An economics professor at a local college made a statement that he had never failed a single student before, but had recently failed an entire class. That class had insisted that Obama’s socialism worked and that no one would be poor and no one would be rich, a great equalizer.
The professor then said, “OK, we will have an experiment in this class on Obama’s plan”.. All grades will be averaged and everyone will receive the same grade so no one will fail and no one will receive an A…. (substituting grades for dollars – something closer to home and more readily understood by all).
After the first test, the grades were averaged and everyone got a B. The students who studied hard were upset and the students who studied little were happy. As the second test rolled around, the students who studied little had studied even less and the ones who studied hard decided they wanted a free ride too so they studied little.
The second test average was a D! No one was happy.
When the 3rd test rolled around, the average was an F.
As the tests proceeded, the scores never increased as bickering, blame and name-calling all resulted in hard feelings and no one would study for the benefit of anyone else.
To their great surprise, ALL FAILED and the professor told them that socialism would also ultimately fail because when the reward is great, the effort to succeed is great, but when government takes all the reward away, no one will try or want to succeed. Could not be any simpler than that. (Please pass this on) These are possibly the 5 best sentences you’ll ever read and all applicable to this experiment:
1. You cannot legislate the poor into prosperity by legislating the wealthy out of prosperity.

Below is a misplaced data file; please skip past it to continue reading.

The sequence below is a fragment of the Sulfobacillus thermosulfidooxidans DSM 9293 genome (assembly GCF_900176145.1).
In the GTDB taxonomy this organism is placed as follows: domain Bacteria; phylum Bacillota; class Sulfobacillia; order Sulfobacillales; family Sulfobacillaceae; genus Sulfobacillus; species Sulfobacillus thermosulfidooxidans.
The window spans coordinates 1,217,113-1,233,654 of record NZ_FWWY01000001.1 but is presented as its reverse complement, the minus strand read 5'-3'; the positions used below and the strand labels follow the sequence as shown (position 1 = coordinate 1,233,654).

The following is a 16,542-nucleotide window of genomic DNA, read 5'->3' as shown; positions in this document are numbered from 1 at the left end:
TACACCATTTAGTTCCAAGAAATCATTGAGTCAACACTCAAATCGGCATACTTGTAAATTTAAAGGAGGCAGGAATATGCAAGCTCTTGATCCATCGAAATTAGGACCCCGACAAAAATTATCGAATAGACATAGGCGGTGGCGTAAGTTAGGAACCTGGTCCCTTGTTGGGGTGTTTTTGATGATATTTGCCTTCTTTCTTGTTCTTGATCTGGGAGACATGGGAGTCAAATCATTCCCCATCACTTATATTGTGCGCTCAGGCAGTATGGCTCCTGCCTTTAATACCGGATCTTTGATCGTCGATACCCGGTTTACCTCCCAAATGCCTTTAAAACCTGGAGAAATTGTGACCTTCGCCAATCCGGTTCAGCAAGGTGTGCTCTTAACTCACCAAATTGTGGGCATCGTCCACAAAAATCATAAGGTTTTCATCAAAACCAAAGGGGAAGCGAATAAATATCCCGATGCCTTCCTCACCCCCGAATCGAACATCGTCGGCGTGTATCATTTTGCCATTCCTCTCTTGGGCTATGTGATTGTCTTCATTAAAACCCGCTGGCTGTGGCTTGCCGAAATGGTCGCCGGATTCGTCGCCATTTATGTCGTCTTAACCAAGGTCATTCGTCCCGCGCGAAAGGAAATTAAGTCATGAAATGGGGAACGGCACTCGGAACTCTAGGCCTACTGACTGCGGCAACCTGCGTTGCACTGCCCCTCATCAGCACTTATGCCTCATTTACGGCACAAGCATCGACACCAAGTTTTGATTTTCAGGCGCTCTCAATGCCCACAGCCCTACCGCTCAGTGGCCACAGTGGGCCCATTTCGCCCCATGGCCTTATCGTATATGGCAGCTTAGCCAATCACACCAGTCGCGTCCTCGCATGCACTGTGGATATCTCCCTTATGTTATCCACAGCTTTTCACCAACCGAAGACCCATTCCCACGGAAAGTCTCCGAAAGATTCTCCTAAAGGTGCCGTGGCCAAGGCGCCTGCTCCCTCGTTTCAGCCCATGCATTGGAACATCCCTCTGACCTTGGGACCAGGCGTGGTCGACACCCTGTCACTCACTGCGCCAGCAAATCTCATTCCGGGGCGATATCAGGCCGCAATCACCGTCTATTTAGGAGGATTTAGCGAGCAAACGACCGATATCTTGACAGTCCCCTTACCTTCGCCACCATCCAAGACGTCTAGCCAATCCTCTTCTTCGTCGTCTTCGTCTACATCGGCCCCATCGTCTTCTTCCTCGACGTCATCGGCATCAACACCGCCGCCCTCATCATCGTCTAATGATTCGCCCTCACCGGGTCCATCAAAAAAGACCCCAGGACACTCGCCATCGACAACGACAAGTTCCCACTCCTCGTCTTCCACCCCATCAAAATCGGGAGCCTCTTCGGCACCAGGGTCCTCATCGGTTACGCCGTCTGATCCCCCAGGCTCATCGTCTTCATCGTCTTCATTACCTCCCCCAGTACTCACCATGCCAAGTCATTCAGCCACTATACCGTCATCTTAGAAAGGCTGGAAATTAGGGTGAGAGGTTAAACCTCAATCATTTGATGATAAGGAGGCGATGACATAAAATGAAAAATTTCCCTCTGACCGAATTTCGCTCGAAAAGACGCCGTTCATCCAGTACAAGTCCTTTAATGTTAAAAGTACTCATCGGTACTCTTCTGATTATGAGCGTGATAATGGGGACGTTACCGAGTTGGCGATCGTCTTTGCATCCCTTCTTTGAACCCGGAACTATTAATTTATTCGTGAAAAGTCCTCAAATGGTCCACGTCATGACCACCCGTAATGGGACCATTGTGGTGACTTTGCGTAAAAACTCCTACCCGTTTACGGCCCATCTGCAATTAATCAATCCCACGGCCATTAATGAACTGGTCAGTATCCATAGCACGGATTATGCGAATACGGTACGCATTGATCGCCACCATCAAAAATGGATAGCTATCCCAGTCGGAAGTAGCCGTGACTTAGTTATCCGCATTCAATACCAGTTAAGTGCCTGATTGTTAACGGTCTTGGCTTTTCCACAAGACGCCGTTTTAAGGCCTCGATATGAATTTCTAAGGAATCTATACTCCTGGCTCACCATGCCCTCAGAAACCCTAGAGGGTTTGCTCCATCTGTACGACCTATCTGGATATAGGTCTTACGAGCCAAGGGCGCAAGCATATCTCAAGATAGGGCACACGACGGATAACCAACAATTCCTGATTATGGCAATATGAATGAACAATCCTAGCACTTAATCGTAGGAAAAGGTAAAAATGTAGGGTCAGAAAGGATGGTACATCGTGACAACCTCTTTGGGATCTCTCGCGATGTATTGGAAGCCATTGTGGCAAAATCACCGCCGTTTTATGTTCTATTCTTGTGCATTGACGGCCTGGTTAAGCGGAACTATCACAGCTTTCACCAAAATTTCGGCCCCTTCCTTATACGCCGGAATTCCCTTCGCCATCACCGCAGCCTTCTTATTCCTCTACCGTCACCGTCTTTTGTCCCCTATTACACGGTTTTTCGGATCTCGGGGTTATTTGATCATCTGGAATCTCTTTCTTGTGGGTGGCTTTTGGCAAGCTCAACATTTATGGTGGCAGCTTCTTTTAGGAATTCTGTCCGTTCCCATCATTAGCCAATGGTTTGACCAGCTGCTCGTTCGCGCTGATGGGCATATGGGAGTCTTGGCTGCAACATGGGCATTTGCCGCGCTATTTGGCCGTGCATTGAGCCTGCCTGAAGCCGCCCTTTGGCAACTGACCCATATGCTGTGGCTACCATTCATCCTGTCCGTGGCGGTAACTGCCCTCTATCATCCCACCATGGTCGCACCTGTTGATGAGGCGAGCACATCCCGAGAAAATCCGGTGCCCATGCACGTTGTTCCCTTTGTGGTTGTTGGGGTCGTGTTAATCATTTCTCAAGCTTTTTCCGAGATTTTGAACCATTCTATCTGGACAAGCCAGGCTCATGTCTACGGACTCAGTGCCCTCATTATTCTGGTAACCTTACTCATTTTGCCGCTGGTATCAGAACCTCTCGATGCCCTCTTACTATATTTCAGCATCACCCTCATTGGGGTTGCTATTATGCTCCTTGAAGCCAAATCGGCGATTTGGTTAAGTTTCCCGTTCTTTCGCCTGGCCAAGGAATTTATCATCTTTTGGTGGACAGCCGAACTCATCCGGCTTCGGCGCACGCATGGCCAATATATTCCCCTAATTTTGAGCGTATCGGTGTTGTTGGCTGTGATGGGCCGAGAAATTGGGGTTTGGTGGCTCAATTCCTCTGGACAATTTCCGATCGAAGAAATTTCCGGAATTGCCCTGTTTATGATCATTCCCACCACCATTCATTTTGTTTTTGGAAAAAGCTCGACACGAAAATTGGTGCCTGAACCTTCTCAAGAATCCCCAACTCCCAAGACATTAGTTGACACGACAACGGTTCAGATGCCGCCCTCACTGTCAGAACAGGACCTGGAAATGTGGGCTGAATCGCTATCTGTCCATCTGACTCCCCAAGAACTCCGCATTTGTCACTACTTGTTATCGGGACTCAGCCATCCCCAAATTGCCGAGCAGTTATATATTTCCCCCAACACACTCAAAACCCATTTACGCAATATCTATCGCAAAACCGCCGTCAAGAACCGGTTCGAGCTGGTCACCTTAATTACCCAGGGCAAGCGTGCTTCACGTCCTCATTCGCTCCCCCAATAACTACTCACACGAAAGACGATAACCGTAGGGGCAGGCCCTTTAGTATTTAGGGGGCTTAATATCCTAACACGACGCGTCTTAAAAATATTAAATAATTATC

2. What one person receives without working for, another person must work for without receiving.
3. The government cannot give to anybody anything that the government does not first take from somebody else.
4. You cannot multiply wealth by dividing it!
5. When half of the people get the idea that they do not have to work because the other half is going to take care of them, and when the other half gets the idea that it does no good to work because somebody else is going to get what they work for, that is the beginning of the end of any nation.
Can you think of a reason for not sharing this?
Neither could I.
This analogy of “socialism” is strikingly simplistic, frighteningly naïve and dangerously misleading.
First off, this professor is comparing apples to oranges. Capitalism is cannibalistic, the great economic Ponzi scheme, and if you haven’t had a look around you lately, please do. Economies are collapsing all over the show. Education should be regenerative and constructive. Should be.
Secondly, this professor is clearly attacking Barack Obama’s social reforms. WTF is this guy doing swaying political opinion among his students like this? No counter-arguments either? Cheap trick; smells like the Cold War.
But OK, let’s go with this analogy. What would this classroom look like in a capitalistic scenario?
Let’s look at the how these students are getting their grades. You get good grades because you answer questions correctly within the context of the class; students do well because they are able to perform well within the predefined limits of the education system. They are able to manipulate their opinions to align with consensus, and are rewarded for this.